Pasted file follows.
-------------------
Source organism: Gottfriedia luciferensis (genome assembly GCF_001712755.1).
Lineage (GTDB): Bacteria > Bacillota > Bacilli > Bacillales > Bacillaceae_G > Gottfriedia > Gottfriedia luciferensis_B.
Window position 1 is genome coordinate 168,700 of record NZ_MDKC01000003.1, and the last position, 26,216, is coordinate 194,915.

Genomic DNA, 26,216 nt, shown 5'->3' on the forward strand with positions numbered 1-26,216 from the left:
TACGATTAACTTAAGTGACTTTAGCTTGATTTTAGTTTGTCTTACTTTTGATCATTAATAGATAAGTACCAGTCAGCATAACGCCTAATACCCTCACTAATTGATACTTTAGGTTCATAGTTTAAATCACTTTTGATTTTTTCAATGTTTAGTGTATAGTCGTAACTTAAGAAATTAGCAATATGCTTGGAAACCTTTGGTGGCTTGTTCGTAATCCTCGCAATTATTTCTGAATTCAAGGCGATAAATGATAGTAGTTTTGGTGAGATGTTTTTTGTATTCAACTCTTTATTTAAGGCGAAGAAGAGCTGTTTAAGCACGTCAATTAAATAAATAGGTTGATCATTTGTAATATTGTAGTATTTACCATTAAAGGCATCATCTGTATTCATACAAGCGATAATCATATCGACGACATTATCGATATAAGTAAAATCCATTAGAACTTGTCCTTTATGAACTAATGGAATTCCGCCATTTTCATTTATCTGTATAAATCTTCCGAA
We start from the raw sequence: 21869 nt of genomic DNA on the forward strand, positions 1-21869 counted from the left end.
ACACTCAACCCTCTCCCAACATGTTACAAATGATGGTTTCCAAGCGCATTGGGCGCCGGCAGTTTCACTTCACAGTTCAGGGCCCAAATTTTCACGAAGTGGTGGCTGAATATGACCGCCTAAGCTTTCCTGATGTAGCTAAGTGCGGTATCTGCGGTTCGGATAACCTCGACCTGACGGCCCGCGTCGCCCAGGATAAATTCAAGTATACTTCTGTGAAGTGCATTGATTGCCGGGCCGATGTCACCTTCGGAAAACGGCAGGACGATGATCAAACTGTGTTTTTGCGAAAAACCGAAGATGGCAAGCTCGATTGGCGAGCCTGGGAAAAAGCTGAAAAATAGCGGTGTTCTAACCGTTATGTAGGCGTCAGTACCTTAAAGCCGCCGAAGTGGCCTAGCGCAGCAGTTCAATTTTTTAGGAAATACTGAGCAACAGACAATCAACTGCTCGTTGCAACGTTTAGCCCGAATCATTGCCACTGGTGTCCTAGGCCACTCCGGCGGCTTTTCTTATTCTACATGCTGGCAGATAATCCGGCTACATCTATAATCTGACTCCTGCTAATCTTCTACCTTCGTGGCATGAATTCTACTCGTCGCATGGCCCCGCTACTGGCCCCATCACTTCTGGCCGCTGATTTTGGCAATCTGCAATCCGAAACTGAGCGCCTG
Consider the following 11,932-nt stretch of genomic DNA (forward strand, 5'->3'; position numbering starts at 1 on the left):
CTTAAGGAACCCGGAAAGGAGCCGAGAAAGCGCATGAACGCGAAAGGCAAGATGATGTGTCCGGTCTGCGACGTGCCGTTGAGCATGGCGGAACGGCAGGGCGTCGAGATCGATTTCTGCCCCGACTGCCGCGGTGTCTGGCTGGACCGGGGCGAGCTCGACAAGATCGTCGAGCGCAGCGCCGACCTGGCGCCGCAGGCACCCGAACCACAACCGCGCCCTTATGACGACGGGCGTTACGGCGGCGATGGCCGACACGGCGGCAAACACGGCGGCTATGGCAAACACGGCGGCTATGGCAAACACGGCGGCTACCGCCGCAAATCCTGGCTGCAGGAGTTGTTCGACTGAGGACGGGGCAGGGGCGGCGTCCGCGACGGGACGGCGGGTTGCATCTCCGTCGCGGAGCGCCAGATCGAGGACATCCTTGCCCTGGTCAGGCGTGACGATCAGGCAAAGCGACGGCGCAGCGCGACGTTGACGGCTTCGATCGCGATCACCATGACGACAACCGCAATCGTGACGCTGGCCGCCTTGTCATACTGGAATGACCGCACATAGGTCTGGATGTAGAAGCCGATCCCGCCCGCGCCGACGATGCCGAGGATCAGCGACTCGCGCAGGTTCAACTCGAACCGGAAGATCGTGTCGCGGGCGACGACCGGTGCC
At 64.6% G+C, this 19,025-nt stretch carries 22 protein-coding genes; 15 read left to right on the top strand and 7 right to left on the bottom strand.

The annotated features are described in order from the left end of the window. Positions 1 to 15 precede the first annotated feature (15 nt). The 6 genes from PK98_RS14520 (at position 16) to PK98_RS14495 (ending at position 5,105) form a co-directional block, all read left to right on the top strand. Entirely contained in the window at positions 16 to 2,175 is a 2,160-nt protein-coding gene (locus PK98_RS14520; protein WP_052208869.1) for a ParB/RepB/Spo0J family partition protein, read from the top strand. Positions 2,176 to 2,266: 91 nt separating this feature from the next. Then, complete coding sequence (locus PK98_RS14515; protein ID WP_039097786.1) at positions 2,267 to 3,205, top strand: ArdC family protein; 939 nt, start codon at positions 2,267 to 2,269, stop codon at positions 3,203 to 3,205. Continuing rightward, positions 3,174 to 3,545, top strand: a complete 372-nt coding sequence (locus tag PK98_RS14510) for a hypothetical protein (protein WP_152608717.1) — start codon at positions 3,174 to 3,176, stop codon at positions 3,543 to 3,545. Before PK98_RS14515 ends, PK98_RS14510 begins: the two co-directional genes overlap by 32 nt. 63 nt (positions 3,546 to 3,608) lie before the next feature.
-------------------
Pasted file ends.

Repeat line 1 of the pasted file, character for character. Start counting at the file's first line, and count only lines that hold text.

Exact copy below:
Source organism: Gottfriedia luciferensis (genome assembly GCF_001712755.1).